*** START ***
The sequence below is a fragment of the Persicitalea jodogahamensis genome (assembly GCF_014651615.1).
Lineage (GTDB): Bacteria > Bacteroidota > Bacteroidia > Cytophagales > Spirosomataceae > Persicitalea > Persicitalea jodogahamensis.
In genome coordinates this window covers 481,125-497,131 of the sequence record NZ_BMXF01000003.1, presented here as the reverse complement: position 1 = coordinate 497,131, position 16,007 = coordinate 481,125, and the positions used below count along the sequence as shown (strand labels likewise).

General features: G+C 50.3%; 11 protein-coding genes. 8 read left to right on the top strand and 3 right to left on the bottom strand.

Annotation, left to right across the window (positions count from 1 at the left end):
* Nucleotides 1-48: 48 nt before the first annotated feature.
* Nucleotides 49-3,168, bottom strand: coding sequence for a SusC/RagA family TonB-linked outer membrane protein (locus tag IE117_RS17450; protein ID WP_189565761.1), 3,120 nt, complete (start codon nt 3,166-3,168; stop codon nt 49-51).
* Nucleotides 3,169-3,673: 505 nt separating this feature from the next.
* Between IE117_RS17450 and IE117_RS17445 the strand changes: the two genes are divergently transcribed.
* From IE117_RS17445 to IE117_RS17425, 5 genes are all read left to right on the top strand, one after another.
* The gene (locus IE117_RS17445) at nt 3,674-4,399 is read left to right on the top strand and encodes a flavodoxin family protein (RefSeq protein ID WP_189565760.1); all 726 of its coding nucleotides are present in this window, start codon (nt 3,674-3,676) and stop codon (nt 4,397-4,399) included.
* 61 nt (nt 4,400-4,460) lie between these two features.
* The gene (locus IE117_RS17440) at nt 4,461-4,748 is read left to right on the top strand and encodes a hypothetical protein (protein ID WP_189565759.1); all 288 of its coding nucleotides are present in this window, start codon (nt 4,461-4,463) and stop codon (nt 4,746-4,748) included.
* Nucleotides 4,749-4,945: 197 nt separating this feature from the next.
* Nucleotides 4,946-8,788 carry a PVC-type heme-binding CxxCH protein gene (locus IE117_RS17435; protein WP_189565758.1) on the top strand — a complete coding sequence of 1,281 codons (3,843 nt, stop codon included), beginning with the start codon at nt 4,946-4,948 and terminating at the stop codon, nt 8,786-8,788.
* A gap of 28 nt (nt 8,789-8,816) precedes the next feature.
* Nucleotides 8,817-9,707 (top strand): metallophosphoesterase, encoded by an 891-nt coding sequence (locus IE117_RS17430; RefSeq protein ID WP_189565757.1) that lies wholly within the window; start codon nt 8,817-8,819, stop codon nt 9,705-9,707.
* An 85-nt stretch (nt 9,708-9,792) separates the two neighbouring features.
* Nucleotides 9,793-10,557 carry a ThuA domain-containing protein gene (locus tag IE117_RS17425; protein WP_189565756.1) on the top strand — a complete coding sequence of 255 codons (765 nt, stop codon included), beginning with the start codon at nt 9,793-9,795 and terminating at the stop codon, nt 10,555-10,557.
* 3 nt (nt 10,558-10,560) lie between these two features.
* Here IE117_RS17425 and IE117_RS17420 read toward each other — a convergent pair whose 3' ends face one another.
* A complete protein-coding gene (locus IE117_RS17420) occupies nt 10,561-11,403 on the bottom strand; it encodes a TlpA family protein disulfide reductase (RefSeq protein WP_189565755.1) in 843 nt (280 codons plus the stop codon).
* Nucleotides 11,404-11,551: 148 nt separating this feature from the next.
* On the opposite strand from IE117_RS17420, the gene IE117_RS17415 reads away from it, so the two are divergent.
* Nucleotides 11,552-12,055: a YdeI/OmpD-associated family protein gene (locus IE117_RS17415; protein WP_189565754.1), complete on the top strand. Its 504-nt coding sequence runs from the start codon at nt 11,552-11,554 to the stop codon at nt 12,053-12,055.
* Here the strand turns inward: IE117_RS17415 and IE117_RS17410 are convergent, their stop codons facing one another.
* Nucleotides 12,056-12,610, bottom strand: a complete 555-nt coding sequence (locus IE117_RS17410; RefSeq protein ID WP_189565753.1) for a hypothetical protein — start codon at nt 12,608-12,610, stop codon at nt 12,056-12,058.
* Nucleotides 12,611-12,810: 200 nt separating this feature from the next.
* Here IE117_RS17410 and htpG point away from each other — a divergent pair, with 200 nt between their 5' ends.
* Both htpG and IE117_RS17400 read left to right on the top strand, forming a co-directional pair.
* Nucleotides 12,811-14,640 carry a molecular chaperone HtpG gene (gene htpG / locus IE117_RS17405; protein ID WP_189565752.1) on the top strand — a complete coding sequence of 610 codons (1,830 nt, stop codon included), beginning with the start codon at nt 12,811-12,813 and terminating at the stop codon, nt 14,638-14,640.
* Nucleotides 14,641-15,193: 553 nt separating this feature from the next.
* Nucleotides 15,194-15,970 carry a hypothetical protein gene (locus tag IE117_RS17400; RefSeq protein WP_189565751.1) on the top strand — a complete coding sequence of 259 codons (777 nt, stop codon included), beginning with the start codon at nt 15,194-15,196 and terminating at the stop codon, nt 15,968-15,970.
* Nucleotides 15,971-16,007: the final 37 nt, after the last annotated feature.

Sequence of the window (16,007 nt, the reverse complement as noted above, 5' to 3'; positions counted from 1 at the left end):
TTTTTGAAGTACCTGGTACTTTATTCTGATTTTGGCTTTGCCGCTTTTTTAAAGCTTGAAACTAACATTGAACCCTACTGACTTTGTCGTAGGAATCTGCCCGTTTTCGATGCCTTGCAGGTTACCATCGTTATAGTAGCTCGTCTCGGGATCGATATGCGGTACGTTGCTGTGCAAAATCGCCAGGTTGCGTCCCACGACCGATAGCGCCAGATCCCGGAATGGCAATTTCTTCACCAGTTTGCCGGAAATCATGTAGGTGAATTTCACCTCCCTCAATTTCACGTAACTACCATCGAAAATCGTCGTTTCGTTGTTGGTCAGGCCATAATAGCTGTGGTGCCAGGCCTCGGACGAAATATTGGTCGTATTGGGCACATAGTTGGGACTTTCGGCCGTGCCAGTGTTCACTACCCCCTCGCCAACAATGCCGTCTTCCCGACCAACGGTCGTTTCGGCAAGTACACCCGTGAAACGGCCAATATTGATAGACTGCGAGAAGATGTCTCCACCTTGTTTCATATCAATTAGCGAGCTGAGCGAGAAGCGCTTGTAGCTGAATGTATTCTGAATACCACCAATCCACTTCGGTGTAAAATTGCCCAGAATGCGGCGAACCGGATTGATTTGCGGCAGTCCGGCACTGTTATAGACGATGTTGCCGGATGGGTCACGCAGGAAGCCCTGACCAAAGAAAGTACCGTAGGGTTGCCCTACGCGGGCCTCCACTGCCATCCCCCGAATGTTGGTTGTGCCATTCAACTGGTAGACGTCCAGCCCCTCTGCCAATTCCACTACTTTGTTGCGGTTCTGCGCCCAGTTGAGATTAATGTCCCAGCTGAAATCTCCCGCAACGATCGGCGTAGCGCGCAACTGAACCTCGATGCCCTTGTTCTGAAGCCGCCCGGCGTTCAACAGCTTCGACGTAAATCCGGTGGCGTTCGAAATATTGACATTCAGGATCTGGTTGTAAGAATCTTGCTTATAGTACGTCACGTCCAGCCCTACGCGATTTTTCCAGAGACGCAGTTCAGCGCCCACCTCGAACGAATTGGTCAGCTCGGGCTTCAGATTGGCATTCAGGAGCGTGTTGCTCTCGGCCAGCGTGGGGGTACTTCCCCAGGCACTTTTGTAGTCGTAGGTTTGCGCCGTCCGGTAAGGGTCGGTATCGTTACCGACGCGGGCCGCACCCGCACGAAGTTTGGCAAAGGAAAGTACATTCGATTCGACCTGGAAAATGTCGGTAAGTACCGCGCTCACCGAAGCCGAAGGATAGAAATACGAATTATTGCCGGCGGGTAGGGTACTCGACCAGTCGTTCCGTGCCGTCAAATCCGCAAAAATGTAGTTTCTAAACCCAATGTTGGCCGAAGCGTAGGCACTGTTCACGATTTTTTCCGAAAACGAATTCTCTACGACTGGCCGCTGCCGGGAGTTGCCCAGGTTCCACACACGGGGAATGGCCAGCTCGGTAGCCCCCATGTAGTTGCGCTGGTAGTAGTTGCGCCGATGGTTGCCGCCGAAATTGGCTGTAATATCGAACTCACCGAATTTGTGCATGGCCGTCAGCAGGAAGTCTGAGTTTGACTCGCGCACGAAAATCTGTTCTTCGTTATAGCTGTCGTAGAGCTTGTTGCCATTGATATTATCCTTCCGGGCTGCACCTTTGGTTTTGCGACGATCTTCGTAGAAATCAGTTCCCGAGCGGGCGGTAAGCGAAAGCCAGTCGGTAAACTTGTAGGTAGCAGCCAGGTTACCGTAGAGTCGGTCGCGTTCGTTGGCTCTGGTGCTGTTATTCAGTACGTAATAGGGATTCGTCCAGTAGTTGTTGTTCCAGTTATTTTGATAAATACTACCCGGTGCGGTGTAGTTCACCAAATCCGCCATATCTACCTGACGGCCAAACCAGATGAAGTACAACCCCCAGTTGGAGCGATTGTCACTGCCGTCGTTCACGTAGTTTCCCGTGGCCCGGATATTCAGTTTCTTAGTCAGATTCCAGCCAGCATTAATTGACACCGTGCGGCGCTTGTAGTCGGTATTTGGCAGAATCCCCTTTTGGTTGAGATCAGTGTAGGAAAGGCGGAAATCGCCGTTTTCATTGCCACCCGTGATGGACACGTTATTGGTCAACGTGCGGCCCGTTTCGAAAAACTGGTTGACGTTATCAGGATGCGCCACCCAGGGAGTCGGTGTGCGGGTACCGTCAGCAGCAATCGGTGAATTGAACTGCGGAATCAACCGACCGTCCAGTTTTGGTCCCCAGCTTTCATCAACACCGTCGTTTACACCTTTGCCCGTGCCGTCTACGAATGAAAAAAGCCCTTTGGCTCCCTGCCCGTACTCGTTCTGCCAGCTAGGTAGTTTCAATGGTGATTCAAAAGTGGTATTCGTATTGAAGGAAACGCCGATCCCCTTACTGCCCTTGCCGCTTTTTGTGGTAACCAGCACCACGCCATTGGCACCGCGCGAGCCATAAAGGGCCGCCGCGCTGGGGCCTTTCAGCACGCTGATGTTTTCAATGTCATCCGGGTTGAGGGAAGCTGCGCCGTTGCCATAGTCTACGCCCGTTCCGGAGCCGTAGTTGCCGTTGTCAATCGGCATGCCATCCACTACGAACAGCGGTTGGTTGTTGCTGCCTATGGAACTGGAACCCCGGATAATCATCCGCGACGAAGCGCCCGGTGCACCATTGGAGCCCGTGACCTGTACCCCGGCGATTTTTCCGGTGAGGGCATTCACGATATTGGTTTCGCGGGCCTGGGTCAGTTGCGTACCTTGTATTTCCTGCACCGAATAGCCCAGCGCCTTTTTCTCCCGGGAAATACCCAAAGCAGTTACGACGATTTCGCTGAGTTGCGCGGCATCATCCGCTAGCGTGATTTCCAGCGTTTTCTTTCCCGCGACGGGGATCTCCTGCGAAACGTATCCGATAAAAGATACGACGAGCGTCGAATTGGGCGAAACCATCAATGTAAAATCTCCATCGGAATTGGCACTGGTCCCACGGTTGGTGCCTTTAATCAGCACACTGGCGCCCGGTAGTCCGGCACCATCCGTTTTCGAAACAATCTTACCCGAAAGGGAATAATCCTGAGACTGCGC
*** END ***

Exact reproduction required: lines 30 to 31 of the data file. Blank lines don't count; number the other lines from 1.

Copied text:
* Both htpG and IE117_RS17400 read left to right on the top strand, forming a co-directional pair.
* Nucleotides 12,811-14,640 carry a molecular chaperone HtpG gene (gene htpG / locus IE117_RS17405; protein ID WP_189565752.1) on the top strand — a complete coding sequence of 610 codons (1,830 nt, stop codon included), beginning with the start codon at nt 12,811-12,813 and terminating at the stop codon, nt 14,638-14,640.